The Bill explicitly states that “Environmental Standards Scotland is not subject to the direction or control of any member of the Scottish Government” (sch. 1 para 1). It then details three features which flatly contradict that statement:

  • The chair and between 4 to 6 other members of ESS are to be appointed by the Scottish Ministers (sch. 1, para 2). This is subject to parliamentary approval.
  • There is no fixed term for members of ESS. They are appointed for a period “as the Scottish Ministers determine”, up to a four year maximum (sch. 1, para 2(3)). The Scottish Ministers can terminate membership early if they consider that a member is “unsuitable to continue as a member” (albeit subject to parliamentary approval (sch. 1, para 5)).
  • The remuneration and expenses of ESS’s members is subject to the Scottish Ministers’ approval (sch. 1, para 4).

There are no guarantees of pluralism, adequate funding or the specific duration of mandates. The Scottish Ministers’ ability to choose its membership, set their term of office and exercise the purse strings would give them significant control over ESS.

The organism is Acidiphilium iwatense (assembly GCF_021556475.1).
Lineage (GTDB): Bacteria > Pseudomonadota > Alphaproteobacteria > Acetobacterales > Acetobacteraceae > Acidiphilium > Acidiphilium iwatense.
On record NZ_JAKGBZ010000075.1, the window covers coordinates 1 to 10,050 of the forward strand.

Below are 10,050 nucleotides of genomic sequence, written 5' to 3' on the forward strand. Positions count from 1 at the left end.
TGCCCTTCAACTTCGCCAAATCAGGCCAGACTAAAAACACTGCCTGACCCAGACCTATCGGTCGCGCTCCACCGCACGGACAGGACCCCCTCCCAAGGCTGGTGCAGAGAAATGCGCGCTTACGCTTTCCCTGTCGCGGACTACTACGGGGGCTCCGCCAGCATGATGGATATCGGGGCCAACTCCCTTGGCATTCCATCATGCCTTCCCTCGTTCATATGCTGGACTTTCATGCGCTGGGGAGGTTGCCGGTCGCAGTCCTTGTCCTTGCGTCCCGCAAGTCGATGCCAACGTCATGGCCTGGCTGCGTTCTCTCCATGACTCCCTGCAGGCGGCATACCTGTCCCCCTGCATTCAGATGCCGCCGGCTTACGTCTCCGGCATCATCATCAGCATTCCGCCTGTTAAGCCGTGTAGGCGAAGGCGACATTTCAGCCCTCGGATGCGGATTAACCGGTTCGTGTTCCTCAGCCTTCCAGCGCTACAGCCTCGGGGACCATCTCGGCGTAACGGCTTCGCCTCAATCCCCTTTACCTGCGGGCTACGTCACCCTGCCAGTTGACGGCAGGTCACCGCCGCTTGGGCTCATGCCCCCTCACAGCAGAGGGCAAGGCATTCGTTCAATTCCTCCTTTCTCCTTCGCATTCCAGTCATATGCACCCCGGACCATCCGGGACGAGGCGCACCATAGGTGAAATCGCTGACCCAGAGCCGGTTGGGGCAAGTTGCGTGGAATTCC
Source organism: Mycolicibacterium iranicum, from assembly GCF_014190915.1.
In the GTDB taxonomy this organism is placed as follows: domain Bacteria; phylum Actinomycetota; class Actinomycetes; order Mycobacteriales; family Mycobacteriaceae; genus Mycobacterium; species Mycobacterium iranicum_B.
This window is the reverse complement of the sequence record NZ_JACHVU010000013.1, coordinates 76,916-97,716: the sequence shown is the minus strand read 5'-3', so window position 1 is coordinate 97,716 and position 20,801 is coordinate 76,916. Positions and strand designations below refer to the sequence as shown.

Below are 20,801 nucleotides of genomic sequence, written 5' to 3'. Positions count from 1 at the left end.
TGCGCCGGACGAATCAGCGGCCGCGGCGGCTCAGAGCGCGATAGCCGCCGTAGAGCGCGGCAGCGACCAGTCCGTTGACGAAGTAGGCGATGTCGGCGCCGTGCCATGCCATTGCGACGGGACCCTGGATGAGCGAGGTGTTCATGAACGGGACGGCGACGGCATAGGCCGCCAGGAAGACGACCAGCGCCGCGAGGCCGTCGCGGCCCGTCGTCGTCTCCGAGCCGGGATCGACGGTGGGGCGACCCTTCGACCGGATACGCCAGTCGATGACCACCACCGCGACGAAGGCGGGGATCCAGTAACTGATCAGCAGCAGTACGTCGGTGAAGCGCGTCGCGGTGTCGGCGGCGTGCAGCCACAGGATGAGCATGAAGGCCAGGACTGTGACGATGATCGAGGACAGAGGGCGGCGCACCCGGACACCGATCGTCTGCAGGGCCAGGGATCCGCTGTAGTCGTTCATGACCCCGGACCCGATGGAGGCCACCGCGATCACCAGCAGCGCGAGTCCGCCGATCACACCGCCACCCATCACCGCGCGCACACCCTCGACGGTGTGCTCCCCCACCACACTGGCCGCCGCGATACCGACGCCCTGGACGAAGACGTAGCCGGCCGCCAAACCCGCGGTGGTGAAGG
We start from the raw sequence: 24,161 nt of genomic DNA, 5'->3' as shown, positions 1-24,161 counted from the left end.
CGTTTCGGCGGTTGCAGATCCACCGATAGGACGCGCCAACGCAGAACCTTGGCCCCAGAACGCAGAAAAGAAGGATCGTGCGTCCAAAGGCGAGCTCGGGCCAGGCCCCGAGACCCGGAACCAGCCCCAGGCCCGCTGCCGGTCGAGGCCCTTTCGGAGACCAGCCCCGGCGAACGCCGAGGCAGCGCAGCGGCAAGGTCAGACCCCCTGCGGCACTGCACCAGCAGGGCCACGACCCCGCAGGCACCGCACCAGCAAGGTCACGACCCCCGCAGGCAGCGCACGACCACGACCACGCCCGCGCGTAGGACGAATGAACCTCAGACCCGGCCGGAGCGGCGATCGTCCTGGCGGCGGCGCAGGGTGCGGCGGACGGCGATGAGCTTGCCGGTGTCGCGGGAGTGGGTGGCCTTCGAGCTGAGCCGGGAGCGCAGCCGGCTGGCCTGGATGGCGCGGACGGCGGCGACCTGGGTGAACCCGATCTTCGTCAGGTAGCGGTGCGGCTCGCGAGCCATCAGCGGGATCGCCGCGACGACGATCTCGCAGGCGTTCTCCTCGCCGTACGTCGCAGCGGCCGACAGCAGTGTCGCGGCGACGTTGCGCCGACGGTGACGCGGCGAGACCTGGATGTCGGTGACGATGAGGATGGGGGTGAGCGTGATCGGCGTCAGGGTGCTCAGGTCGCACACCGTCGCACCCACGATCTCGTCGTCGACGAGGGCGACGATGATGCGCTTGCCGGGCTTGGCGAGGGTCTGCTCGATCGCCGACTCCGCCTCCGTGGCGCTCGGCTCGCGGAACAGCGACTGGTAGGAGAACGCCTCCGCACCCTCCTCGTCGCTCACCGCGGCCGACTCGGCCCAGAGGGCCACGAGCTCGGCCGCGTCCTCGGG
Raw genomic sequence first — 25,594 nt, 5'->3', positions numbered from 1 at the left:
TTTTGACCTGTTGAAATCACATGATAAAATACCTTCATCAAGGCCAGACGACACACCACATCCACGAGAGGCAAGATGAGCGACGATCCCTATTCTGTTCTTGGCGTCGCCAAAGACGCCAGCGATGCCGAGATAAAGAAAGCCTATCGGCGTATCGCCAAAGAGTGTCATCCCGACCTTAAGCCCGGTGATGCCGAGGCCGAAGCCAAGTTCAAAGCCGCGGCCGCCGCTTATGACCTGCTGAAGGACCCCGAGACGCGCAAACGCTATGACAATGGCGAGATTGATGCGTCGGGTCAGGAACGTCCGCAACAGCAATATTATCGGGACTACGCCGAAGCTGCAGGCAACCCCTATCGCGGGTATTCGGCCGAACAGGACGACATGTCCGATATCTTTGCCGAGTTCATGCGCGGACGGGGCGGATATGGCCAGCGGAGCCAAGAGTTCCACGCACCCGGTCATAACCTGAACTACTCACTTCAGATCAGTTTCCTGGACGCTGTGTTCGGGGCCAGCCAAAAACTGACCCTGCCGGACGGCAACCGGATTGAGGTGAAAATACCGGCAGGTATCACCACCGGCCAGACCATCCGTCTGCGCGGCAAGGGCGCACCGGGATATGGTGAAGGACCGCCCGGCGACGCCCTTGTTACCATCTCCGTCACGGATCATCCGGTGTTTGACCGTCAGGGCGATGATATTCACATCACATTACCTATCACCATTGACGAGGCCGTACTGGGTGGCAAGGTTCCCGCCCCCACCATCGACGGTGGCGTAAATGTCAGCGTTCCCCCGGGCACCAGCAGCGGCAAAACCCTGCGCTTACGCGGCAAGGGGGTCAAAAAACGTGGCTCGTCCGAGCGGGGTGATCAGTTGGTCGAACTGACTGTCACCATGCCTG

4. A rottweiler or a poodle?

The ESS proposals have merit in that there is clearly an attempt to replace the watchdog role of the European Commission. The Bill would establish a body with powers approaching rottweiler-strength which could allow it to robustly defend the environmental rule of law (albeit with some key limitations on its competence).

On the other hand, the proposed institutional design suggests a poodle categorisation may be more suitable for this watchdog. For those who have any familiarity with Scottish politics, it will probably seem odd that the political party whose central organising principle is independence, has produced a Bill whereby the expressed importance of the ESS’s independence from Government is a thin veneer covering an architecture which would establish its dependence on, and control by, the Scottish Ministers.

The Bill has just entered the Scottish Parliament. My hope is that MSPs familiarise themselves with the Paris Principles, and use them to establish the Scottish Parliament’s control over the ESS.

Ben Christman is a trainee solicitor at the Legal Services Agency (Glasgow). All views here are his own.